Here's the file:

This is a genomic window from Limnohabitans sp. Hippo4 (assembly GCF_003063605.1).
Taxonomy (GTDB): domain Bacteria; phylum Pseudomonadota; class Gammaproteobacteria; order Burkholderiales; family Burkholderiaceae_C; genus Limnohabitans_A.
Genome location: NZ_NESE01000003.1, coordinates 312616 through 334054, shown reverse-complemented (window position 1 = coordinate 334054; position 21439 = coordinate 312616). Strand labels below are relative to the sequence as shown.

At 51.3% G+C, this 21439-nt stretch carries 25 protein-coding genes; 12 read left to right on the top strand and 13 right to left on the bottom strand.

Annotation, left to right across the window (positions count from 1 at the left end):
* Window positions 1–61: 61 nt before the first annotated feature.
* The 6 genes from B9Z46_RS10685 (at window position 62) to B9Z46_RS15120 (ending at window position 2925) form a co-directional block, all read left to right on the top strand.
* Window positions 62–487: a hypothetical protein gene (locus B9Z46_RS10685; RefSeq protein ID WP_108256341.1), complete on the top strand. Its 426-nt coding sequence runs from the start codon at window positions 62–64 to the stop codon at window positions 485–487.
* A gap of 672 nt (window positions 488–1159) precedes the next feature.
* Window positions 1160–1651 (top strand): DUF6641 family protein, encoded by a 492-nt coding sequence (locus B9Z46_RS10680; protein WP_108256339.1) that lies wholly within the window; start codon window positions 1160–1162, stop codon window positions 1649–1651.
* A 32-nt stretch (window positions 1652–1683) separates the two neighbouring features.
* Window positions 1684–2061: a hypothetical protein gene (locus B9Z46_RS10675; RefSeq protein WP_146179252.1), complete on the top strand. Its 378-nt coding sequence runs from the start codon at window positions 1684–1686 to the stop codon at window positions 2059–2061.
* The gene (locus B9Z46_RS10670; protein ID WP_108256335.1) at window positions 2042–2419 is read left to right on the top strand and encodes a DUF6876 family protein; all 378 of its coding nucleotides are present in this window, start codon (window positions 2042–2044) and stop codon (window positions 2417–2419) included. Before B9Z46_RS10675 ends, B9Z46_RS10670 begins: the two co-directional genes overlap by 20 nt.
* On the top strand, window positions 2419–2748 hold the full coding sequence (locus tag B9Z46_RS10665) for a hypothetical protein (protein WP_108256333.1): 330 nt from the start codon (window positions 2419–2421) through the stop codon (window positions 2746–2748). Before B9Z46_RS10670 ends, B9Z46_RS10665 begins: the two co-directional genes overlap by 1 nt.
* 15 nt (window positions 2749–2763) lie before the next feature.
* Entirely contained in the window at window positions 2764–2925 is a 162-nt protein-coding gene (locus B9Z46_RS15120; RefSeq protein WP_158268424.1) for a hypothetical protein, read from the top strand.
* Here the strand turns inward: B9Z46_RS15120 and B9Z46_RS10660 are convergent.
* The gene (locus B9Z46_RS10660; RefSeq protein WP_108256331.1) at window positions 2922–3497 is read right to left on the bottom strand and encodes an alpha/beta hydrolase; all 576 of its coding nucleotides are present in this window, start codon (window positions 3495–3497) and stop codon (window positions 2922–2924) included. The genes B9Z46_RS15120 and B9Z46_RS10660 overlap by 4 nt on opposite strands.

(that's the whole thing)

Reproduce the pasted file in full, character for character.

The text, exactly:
This is a genomic window from Limnohabitans sp. Hippo4 (assembly GCF_003063605.1).
Taxonomy (GTDB): domain Bacteria; phylum Pseudomonadota; class Gammaproteobacteria; order Burkholderiales; family Burkholderiaceae_C; genus Limnohabitans_A.
Genome location: NZ_NESE01000003.1, coordinates 312616 through 334054, shown reverse-complemented (window position 1 = coordinate 334054; position 21439 = coordinate 312616). Strand labels below are relative to the sequence as shown.

At 51.3% G+C, this 21439-nt stretch carries 25 protein-coding genes; 12 read left to right on the top strand and 13 right to left on the bottom strand.

Annotation, left to right across the window (positions count from 1 at the left end):
* Window positions 1–61: 61 nt before the first annotated feature.
* The 6 genes from B9Z46_RS10685 (at window position 62) to B9Z46_RS15120 (ending at window position 2925) form a co-directional block, all read left to right on the top strand.
* Window positions 62–487: a hypothetical protein gene (locus B9Z46_RS10685; RefSeq protein ID WP_108256341.1), complete on the top strand. Its 426-nt coding sequence runs from the start codon at window positions 62–64 to the stop codon at window positions 485–487.
* A gap of 672 nt (window positions 488–1159) precedes the next feature.
* Window positions 1160–1651 (top strand): DUF6641 family protein, encoded by a 492-nt coding sequence (locus B9Z46_RS10680; protein WP_108256339.1) that lies wholly within the window; start codon window positions 1160–1162, stop codon window positions 1649–1651.
* A 32-nt stretch (window positions 1652–1683) separates the two neighbouring features.
* Window positions 1684–2061: a hypothetical protein gene (locus B9Z46_RS10675; RefSeq protein WP_146179252.1), complete on the top strand. Its 378-nt coding sequence runs from the start codon at window positions 1684–1686 to the stop codon at window positions 2059–2061.
* The gene (locus B9Z46_RS10670; protein ID WP_108256335.1) at window positions 2042–2419 is read left to right on the top strand and encodes a DUF6876 family protein; all 378 of its coding nucleotides are present in this window, start codon (window positions 2042–2044) and stop codon (window positions 2417–2419) included. Before B9Z46_RS10675 ends, B9Z46_RS10670 begins: the two co-directional genes overlap by 20 nt.
* On the top strand, window positions 2419–2748 hold the full coding sequence (locus tag B9Z46_RS10665) for a hypothetical protein (protein WP_108256333.1): 330 nt from the start codon (window positions 2419–2421) through the stop codon (window positions 2746–2748). Before B9Z46_RS10670 ends, B9Z46_RS10665 begins: the two co-directional genes overlap by 1 nt.
* 15 nt (window positions 2749–2763) lie before the next feature.
* Entirely contained in the window at window positions 2764–2925 is a 162-nt protein-coding gene (locus B9Z46_RS15120; RefSeq protein WP_158268424.1) for a hypothetical protein, read from the top strand.
* Here the strand turns inward: B9Z46_RS15120 and B9Z46_RS10660 are convergent.
* The gene (locus B9Z46_RS10660; RefSeq protein WP_108256331.1) at window positions 2922–3497 is read right to left on the bottom strand and encodes an alpha/beta hydrolase; all 576 of its coding nucleotides are present in this window, start codon (window positions 3495–3497) and stop codon (window positions 2922–2924) included. The genes B9Z46_RS15120 and B9Z46_RS10660 overlap by 4 nt on opposite strands.